ILOILO City – The amusement rides at Jaro Plaza and along Diversion Road in Mandurriao district do not have permits to operate, according to the Business Processing and Licensing Office (BPLO) of the city government. “This means they are operating illegally,” said office chief Norman Tabud.
He also said the operators of the carnival rides in both areas were one and the same.
Yesterday, the Public Safety and Transportation and Management Office (PSTMO) stopped the operation of the Jaro Plaza carnival rides, two days after those along Diversion Road were halted.
Only after they have secured permits would they be allowed to resume their operations, said PSTMO chief Jeck Conlu.
Councilor Plaridel Nava pressed for the passage of an ordinance that regulate amusement rides. On Sunday, a woman and her two children (one four years old and the other two years old) fell from a Ferris Wheel along Diversion Road.
Tabud said the BPLO would be endorsing the matter to the City Legal Office for appropriate legal action.
“I was told nga nag-inquire sila (operator of the amusement rides) last week kag gin-explain man sa ila ang requirements nga need nila like emergency kag evacuation plans agod hatagan sila clearance sang Bureau of Fire,” Tabud said.
Other requirements were a security plan (for the police clearance) and a clearance from the City Environment and Natural Resources Office if the area to be occupied is an open space.
If the area is privately owned, said Tabud, the operator must submit a lease of contract with the owner.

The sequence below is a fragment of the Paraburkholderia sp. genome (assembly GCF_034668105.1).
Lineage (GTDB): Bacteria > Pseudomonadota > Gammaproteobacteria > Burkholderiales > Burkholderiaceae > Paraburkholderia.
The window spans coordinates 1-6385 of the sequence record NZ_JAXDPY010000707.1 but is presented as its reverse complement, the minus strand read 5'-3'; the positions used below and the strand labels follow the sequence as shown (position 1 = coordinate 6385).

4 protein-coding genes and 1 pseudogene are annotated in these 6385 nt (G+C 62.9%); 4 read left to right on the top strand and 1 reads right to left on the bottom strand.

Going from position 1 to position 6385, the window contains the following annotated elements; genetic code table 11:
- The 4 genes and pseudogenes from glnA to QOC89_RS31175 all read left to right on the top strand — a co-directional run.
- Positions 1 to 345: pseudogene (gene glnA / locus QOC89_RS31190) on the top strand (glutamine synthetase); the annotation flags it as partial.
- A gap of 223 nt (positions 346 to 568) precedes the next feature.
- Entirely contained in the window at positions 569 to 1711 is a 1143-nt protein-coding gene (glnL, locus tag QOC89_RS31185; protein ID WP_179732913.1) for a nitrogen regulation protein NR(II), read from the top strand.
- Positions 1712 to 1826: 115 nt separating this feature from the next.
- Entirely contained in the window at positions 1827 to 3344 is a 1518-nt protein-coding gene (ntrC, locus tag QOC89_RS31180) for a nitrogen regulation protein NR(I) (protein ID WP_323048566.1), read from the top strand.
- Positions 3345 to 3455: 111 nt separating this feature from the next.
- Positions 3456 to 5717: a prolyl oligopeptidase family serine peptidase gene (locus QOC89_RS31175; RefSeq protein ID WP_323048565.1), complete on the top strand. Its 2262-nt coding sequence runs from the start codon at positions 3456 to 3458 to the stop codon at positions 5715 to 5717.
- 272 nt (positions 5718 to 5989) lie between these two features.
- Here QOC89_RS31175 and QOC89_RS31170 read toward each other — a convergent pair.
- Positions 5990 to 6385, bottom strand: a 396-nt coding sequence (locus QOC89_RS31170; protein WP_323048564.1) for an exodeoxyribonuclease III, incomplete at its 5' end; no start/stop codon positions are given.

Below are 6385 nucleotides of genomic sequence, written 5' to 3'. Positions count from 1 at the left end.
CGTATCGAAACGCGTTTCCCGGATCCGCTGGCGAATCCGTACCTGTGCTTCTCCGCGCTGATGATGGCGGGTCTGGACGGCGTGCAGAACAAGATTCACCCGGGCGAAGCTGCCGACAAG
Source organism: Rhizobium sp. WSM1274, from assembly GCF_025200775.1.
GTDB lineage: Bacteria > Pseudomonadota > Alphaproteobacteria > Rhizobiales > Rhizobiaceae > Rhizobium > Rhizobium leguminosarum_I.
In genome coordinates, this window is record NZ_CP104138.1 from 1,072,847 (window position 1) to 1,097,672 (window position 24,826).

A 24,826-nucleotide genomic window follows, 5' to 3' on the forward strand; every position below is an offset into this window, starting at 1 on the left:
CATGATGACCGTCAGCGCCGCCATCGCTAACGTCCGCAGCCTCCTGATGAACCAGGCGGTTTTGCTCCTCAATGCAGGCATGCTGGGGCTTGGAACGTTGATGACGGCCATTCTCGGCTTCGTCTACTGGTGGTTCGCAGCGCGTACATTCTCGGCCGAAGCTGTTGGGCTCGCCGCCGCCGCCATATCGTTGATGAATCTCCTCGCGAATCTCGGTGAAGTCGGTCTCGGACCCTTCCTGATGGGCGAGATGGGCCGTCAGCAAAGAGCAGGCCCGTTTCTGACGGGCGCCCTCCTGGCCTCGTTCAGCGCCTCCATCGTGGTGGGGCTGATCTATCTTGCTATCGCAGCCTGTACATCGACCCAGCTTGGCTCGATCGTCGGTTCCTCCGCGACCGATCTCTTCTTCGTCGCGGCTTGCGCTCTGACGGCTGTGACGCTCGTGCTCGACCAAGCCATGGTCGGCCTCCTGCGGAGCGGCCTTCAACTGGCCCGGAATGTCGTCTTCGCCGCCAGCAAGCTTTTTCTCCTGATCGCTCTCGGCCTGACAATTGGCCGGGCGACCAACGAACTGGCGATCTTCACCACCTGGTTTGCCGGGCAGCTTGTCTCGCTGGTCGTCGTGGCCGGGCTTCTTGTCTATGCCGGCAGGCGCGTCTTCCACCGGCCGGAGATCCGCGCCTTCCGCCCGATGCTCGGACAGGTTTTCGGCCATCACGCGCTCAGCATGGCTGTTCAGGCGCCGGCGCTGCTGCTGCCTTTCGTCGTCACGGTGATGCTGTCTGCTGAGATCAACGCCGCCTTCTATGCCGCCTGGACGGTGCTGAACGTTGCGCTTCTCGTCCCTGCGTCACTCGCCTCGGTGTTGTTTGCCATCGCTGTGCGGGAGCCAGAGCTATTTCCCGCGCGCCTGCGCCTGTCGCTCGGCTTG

Other city government offices involved in the evaluation of the application for a permit are the Task force on Moral Formation and Values, Iloilo City Smoking Task Force and City Disaster Risk Reduction and Management Office.
Regarding the Jaro Plaza carnival rides, Tabud said the operator probably did not bother to secure a permit from the city government because of an executive order from the city mayor appointing Barangay Captain Jeryl Agilles of Balantang, Jaro as manager of the Jaro Agro-Industrial and Charity Fair.
“Ila guro nga pag intindi, kay may EO nga gin-grant sa staging or authority sa pag-organize, indi na kinahanglan magkuha permit,” said Tabud.
Sunday’s incident prompted Councilor Nava to introduce a proposed ordinance that regulates amusement parks in this city.
“It is about time to regulate these (amusement parks),” said Nava at the Sangguniang Panlungsod’s (SP) regular session on Jan. 29.
He said the city government had been allowing the operation of amusement parks for a long time but no rules have been set to ensure the safety of their rides.
“Amo na kon ngaa ang mga operators sang feria wala man sa bungog nila ang safety net…walia seatbelt. Butangan lang bar nga kaptan,” stressed Nava.
Amusement rides are mechanical devices or structures that move people to create enjoyment.
There are three types of amusement rides. Flat rides are usually considered to be those that move their passengers in a plane generally parallel to the ground, such as rides that spin around a vertical axis, like carousels and twists, and ground level rides such as bumper cars.
Gravity rides are those where gravity is responsible for all or some of the movement, and where any vertical movement is not about a fixed point, such as roller coasters and water slides.
Vertical rides, on the other hand, usually move their passengers in a vertical plane and around a fixed point, such as Ferris wheel./PN